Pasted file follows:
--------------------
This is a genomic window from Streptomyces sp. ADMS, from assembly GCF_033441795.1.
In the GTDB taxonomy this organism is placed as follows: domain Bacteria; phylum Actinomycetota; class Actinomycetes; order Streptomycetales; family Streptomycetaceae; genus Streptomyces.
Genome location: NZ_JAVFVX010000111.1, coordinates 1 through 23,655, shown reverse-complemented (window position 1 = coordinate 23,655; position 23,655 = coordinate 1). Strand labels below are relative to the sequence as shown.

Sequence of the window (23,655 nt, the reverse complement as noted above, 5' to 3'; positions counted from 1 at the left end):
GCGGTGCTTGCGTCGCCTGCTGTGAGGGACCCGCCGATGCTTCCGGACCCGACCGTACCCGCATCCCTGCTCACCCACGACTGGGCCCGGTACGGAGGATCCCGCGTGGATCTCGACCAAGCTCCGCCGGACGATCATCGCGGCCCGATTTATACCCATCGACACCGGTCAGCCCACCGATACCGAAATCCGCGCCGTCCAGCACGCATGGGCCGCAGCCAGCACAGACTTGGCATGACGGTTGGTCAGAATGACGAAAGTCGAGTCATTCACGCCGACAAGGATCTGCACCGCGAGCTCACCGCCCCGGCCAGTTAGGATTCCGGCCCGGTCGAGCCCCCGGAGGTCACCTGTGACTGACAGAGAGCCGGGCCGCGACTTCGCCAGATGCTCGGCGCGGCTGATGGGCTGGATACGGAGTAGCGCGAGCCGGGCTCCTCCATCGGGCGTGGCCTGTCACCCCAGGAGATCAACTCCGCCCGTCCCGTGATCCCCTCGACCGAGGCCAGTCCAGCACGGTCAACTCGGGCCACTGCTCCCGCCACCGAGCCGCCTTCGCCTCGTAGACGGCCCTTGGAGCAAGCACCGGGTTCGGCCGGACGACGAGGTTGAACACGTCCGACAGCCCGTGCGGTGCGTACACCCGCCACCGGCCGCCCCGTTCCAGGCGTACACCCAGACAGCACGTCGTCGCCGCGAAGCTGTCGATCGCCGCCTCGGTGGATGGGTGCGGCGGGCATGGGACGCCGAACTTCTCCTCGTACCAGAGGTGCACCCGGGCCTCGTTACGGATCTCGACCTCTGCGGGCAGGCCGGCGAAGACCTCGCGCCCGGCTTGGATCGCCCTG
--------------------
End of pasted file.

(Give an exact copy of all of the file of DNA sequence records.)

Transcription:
This is a genomic window from Streptomyces sp. ADMS, from assembly GCF_033441795.1.
In the GTDB taxonomy this organism is placed as follows: domain Bacteria; phylum Actinomycetota; class Actinomycetes; order Streptomycetales; family Streptomycetaceae; genus Streptomyces.
Genome location: NZ_JAVFVX010000111.1, coordinates 1 through 23,655, shown reverse-complemented (window position 1 = coordinate 23,655; position 23,655 = coordinate 1). Strand labels below are relative to the sequence as shown.

Sequence of the window (23,655 nt, the reverse complement as noted above, 5' to 3'; positions counted from 1 at the left end):
GCGGTGCTTGCGTCGCCTGCTGTGAGGGACCCGCCGATGCTTCCGGACCCGACCGTACCCGCATCCCTGCTCACCCACGACTGGGCCCGGTACGGAGGATCCCGCGTGGATCTCGACCAAGCTCCGCCGGACGATCATCGCGGCCCGATTTATACCCATCGACACCGGTCAGCCCACCGATACCGAAATCCGCGCCGTCCAGCACGCATGGGCCGCAGCCAGCACAGACTTGGCATGACGGTTGGTCAGAATGACGAAAGTCGAGTCATTCACGCCGACAAGGATCTGCACCGCGAGCTCACCGCCCCGGCCAGTTAGGATTCCGGCCCGGTCGAGCCCCCGGAGGTCACCTGTGACTGACAGAGAGCCGGGCCGCGACTTCGCCAGATGCTCGGCGCGGCTGATGGGCTGGATACGGAGTAGCGCGAGCCGGGCTCCTCCATCGGGCGTGGCCTGTCACCCCAGGAGATCAACTCCGCCCGTCCCGTGATCCCCTCGACCGAGGCCAGTCCAGCACGGTCAACTCGGGCCACTGCTCCCGCCACCGAGCCGCCTTCGCCTCGTAGACGGCCCTTGGAGCAAGCACCGGGTTCGGCCGGACGACGAGGTTGAACACGTCCGACAGCCCGTGCGGTGCGTACACCCGCCACCGGCCGCCCCGTTCCAGGCGTACACCCAGACAGCACGTCGTCGCCGCGAAGCTGTCGATCGCCGCCTCGGTGGATGGGTGCGGCGGGCATGGGACGCCGAACTTCTCCTCGTACCAGAGGTGCACCCGGGCCTCGTTACGGATCTCGACCTCTGCGGGCAGGCCGGCGAAGACCTCGCGCCCGGCTTGGATCGCCCTG